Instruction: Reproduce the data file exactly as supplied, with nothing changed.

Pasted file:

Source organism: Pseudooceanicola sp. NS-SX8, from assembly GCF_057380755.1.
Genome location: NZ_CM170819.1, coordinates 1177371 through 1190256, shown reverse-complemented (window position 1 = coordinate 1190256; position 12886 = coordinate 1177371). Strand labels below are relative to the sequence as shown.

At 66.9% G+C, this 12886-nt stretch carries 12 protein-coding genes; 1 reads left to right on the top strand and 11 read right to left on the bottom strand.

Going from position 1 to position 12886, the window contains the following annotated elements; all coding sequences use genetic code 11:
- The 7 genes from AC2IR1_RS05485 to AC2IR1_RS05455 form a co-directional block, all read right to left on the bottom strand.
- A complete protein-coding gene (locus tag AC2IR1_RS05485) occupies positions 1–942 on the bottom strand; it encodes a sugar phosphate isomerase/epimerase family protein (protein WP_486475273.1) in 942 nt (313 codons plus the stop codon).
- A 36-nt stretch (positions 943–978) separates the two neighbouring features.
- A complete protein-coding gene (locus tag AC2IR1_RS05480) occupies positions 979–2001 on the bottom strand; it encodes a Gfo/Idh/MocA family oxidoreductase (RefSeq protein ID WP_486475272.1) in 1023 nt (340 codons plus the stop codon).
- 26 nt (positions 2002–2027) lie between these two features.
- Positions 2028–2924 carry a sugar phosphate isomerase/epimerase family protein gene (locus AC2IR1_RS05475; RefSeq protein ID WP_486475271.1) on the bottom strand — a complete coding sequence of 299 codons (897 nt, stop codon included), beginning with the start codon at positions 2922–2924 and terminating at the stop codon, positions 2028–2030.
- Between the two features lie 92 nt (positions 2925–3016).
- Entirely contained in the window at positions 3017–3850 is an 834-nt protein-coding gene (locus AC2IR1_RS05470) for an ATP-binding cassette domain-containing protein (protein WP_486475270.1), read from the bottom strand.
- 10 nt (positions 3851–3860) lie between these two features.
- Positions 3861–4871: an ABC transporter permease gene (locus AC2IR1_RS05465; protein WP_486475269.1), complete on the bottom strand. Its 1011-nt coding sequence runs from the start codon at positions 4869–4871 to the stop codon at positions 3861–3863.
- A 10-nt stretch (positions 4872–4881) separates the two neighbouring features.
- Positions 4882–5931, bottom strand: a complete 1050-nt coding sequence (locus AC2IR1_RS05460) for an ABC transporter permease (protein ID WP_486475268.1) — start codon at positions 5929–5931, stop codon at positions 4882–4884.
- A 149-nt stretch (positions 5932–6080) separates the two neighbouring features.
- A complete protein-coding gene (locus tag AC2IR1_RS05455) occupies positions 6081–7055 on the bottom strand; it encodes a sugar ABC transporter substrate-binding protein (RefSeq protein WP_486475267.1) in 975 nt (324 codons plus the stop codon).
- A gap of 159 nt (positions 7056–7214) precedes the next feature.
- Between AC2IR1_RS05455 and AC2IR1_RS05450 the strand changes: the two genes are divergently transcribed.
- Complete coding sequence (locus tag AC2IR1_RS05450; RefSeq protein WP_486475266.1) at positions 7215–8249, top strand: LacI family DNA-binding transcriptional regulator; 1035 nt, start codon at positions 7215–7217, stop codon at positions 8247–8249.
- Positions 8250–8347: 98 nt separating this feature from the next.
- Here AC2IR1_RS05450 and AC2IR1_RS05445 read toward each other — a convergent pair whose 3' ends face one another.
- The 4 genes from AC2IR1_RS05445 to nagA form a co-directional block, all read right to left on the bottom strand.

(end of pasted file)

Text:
Source organism: Pseudooceanicola sp. NS-SX8, from assembly GCF_057380755.1.
Genome location: NZ_CM170819.1, coordinates 1177371 through 1190256, shown reverse-complemented (window position 1 = coordinate 1190256; position 12886 = coordinate 1177371). Strand labels below are relative to the sequence as shown.

At 66.9% G+C, this 12886-nt stretch carries 12 protein-coding genes; 1 reads left to right on the top strand and 11 read right to left on the bottom strand.

Going from position 1 to position 12886, the window contains the following annotated elements; all coding sequences use genetic code 11:
- The 7 genes from AC2IR1_RS05485 to AC2IR1_RS05455 form a co-directional block, all read right to left on the bottom strand.
- A complete protein-coding gene (locus tag AC2IR1_RS05485) occupies positions 1–942 on the bottom strand; it encodes a sugar phosphate isomerase/epimerase family protein (protein WP_486475273.1) in 942 nt (313 codons plus the stop codon).
- A 36-nt stretch (positions 943–978) separates the two neighbouring features.
- A complete protein-coding gene (locus tag AC2IR1_RS05480) occupies positions 979–2001 on the bottom strand; it encodes a Gfo/Idh/MocA family oxidoreductase (RefSeq protein ID WP_486475272.1) in 1023 nt (340 codons plus the stop codon).
- 26 nt (positions 2002–2027) lie between these two features.
- Positions 2028–2924 carry a sugar phosphate isomerase/epimerase family protein gene (locus AC2IR1_RS05475; RefSeq protein ID WP_486475271.1) on the bottom strand — a complete coding sequence of 299 codons (897 nt, stop codon included), beginning with the start codon at positions 2922–2924 and terminating at the stop codon, positions 2028–2030.
- Between the two features lie 92 nt (positions 2925–3016).
- Entirely contained in the window at positions 3017–3850 is an 834-nt protein-coding gene (locus AC2IR1_RS05470) for an ATP-binding cassette domain-containing protein (protein WP_486475270.1), read from the bottom strand.
- 10 nt (positions 3851–3860) lie between these two features.
- Positions 3861–4871: an ABC transporter permease gene (locus AC2IR1_RS05465; protein WP_486475269.1), complete on the bottom strand. Its 1011-nt coding sequence runs from the start codon at positions 4869–4871 to the stop codon at positions 3861–3863.
- A 10-nt stretch (positions 4872–4881) separates the two neighbouring features.
- Positions 4882–5931, bottom strand: a complete 1050-nt coding sequence (locus AC2IR1_RS05460) for an ABC transporter permease (protein ID WP_486475268.1) — start codon at positions 5929–5931, stop codon at positions 4882–4884.
- A 149-nt stretch (positions 5932–6080) separates the two neighbouring features.
- A complete protein-coding gene (locus tag AC2IR1_RS05455) occupies positions 6081–7055 on the bottom strand; it encodes a sugar ABC transporter substrate-binding protein (RefSeq protein WP_486475267.1) in 975 nt (324 codons plus the stop codon).
- A gap of 159 nt (positions 7056–7214) precedes the next feature.
- Between AC2IR1_RS05455 and AC2IR1_RS05450 the strand changes: the two genes are divergently transcribed.
- Complete coding sequence (locus tag AC2IR1_RS05450; RefSeq protein WP_486475266.1) at positions 7215–8249, top strand: LacI family DNA-binding transcriptional regulator; 1035 nt, start codon at positions 7215–7217, stop codon at positions 8247–8249.
- Positions 8250–8347: 98 nt separating this feature from the next.
- Here AC2IR1_RS05450 and AC2IR1_RS05445 read toward each other — a convergent pair whose 3' ends face one another.
- The 4 genes from AC2IR1_RS05445 to nagA form a co-directional block, all read right to left on the bottom strand.